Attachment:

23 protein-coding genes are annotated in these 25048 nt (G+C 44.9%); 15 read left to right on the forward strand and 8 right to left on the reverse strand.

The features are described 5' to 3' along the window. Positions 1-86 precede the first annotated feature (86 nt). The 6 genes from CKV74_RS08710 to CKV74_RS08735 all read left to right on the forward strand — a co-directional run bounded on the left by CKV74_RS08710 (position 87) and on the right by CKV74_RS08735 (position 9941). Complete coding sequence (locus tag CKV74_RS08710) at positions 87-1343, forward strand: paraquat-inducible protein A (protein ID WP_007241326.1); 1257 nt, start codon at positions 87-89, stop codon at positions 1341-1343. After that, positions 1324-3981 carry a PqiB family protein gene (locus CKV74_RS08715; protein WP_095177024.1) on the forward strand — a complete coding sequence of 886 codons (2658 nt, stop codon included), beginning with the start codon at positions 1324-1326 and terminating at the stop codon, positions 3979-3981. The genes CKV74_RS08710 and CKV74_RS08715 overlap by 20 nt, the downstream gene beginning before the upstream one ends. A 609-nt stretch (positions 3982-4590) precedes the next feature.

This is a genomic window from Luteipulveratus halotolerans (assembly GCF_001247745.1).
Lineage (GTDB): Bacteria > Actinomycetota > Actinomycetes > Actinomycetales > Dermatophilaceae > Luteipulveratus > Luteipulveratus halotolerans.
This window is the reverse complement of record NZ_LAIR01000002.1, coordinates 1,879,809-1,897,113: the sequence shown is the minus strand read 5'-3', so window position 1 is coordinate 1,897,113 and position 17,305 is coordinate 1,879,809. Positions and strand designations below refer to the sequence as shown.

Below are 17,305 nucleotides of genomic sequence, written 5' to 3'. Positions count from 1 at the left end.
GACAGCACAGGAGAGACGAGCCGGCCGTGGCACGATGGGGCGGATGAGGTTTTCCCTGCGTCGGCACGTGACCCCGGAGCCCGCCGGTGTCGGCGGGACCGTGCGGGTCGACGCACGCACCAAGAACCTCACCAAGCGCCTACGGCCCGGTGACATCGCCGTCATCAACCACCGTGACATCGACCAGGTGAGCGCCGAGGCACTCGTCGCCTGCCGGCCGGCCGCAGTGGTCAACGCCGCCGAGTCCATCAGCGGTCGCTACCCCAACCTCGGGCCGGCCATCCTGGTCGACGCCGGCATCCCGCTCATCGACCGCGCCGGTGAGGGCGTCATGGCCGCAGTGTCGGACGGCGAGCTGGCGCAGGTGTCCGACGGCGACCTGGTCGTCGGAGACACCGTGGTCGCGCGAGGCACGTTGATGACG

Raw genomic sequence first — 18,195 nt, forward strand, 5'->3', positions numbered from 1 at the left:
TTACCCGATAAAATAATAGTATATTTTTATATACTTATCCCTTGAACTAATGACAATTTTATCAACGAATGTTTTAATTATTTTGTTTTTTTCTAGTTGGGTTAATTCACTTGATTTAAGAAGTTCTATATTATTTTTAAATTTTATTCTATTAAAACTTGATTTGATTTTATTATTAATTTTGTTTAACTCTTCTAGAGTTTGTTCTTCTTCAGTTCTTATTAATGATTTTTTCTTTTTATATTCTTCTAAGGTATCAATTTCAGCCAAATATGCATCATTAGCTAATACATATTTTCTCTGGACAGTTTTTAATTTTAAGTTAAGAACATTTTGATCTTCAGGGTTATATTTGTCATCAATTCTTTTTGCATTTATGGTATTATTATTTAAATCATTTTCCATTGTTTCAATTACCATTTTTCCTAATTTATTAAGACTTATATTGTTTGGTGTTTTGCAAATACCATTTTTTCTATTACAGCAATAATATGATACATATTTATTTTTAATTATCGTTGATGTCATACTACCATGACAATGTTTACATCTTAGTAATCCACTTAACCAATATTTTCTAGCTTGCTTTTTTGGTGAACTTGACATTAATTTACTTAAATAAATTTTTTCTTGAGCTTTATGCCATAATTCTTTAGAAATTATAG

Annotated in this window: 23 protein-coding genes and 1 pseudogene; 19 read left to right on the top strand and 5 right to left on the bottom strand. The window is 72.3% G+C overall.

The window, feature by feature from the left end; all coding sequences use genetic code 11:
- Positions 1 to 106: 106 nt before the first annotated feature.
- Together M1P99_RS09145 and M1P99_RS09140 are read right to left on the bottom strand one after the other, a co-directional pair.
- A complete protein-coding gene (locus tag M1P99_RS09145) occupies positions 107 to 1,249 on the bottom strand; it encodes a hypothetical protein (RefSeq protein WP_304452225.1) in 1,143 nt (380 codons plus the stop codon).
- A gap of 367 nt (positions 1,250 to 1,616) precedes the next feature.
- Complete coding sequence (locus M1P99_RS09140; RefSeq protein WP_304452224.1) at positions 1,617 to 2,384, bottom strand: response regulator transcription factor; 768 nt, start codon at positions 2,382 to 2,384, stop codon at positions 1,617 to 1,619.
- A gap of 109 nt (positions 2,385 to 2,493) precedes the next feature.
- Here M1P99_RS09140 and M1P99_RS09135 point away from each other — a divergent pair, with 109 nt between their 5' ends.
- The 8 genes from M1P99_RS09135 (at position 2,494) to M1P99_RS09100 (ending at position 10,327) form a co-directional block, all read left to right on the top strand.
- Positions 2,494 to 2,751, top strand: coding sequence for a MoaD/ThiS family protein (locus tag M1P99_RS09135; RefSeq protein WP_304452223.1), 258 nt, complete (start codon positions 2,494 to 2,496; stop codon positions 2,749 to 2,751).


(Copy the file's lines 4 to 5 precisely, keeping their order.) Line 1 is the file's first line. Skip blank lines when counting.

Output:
Lineage (GTDB): Bacteria > Actinomycetota > Actinomycetes > Actinomycetales > Dermatophilaceae > Luteipulveratus > Luteipulveratus halotolerans.
This window is the reverse complement of record NZ_LAIR01000002.1, coordinates 1,879,809-1,897,113: the sequence shown is the minus strand read 5'-3', so window position 1 is coordinate 1,897,113 and position 17,305 is coordinate 1,879,809. Positions and strand designations below refer to the sequence as shown.